Langevin Chairs IETC Briefing on Impact of COVID-19 on Defense IT Systems

Nov 19, 2020 Issues: Armed Services, Cybersecurity

WASHINGTON – Chairman Jim Langevin (D-RI) and the House Armed Services Committee’s Subcommittee on Intelligence and Emerging Threats and Capabilities (IETC), today held a briefing by Department of Defense officials including Chief Information Officer Dana Deasy and Director of the Defense Information Systems Agency (DISA) and Commander of the Joint Force Headquarters Department of Defense Information Network (JFHQ-DODIN) Vice Admiral Nancy A. Norton, focusing on the impact of the COVID-19 pandemic on the nation’s information and communications technology. The following statement may be attributed to Congressman Langevin, who chaired the briefing:

“Today, I hosted a briefing on the impact of the COVID-19 pandemic on Department of Defense IT systems. I hosted similar calls this year with Department officials on our chem-bio defense program, biological research, and threat reduction efforts with other countries. We must gather lessons learned from the COVID-19 response as we prepare for the next phase of the pandemic and other bio threats in the future. Tragically, cases have soared in recent weeks, hospitals are filling up, and deaths are rising.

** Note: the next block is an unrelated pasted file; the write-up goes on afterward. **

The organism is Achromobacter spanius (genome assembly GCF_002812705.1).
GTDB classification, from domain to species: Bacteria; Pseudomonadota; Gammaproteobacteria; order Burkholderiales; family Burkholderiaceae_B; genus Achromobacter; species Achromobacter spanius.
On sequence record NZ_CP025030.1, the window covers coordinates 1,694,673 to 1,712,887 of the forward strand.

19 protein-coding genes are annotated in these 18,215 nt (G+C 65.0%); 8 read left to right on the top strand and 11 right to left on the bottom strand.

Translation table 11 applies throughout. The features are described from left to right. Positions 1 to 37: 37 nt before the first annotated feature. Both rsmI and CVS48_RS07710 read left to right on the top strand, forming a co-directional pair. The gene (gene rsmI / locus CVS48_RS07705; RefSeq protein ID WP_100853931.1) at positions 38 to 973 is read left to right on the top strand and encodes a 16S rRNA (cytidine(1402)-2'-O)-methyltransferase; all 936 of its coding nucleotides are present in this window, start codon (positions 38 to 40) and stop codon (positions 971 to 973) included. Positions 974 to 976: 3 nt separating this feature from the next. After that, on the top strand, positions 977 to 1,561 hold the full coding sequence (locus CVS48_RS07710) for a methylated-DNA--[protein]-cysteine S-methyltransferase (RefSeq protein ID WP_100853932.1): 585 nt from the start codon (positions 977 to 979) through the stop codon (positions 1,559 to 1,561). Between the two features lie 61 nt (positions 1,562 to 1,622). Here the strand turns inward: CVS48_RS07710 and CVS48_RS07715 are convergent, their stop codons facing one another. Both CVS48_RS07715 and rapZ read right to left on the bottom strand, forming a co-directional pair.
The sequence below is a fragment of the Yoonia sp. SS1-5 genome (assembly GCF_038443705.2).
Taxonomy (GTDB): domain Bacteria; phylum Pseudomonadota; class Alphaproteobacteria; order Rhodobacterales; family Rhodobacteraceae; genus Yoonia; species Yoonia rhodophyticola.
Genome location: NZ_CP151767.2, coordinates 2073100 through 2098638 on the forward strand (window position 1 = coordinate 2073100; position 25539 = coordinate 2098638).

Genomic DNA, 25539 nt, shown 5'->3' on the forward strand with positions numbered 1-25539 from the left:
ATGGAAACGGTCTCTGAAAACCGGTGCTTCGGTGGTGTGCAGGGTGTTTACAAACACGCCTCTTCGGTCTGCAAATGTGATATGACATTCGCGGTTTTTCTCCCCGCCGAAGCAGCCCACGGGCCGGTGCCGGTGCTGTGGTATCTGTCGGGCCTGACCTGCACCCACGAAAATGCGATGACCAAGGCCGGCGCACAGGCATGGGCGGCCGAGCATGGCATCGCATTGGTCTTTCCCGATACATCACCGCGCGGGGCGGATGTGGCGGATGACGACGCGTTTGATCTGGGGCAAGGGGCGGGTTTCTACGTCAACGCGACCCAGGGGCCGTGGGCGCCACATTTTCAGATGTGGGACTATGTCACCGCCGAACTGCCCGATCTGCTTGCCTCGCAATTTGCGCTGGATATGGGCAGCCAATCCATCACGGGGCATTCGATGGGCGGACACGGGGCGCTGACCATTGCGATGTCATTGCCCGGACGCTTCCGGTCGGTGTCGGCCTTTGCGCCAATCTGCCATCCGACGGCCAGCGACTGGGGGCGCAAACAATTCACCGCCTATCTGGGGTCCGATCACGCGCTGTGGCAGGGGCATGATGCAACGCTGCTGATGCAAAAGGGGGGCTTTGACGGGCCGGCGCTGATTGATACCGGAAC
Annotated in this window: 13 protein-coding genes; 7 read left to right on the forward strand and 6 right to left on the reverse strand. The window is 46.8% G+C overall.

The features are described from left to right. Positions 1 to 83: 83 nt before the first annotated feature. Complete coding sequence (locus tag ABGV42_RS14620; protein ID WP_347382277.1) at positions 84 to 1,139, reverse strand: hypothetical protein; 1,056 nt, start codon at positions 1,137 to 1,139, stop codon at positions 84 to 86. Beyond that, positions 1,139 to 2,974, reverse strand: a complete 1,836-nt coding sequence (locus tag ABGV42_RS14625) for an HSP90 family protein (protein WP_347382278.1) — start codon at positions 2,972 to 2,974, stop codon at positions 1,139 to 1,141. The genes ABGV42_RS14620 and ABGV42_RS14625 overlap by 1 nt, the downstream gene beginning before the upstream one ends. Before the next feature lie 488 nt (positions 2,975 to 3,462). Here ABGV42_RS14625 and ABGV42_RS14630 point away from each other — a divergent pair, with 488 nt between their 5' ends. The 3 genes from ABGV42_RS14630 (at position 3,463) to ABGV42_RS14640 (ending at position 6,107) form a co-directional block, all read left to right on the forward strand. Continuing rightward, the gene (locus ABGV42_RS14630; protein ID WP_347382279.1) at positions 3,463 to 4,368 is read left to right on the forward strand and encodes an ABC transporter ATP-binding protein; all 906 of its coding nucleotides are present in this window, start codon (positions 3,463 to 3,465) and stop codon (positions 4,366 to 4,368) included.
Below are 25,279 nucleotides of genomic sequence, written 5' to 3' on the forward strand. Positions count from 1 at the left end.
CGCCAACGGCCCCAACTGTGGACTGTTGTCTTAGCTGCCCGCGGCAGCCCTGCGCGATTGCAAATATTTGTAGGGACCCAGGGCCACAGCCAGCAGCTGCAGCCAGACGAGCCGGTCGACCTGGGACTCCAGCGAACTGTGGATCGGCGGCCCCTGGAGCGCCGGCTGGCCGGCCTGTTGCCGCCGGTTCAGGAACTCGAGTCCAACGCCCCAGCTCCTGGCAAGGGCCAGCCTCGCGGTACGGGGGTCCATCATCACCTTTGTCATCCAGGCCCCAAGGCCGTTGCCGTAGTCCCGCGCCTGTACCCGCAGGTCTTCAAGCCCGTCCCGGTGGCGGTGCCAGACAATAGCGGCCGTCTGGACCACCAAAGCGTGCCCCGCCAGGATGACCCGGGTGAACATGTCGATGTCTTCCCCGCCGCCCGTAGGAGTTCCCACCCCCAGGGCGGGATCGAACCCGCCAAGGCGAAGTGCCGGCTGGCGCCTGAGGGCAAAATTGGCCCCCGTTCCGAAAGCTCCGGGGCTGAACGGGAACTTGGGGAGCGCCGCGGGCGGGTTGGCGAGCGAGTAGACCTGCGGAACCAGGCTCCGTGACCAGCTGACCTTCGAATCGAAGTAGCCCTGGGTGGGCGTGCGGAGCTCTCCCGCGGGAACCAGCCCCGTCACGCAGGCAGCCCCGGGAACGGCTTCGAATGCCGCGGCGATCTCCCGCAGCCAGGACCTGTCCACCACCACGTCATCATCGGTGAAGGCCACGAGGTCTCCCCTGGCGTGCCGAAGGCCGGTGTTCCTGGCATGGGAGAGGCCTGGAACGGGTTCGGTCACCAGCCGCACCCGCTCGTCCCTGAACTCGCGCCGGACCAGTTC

“This brief focused on the vulnerabilities of the Department of Defense’s information and communications technology. This year, the Department has worked to secure information networks and enable teleworking, even with sensitive information. Going forward, we must continue to modernize so that we harness the latest digital technology and, ultimately, never send our servicemembers into a fair fight.

“We must also take this moment to identify how we can better fight through a pandemic. This year, scientists and engineers advanced our bio detection and response capabilities. Scientists also built on defense research from earlier years that accelerated our vaccine production process. We must continue to support American ingenuity and early-stage, basic research. This is how we confront challenges before they become crises.

“As we approach winter, we cannot let our guard down. Nor can we accept defeat in the face of the remaining work that lies ahead. Our country has risen to the occasion before and stared down long odds many times. We will prevail again. By learning from this year, we will be stronger in 2021 against the pandemic. We will be better equipped against future biological threats and other emerging threats in the decades to come.”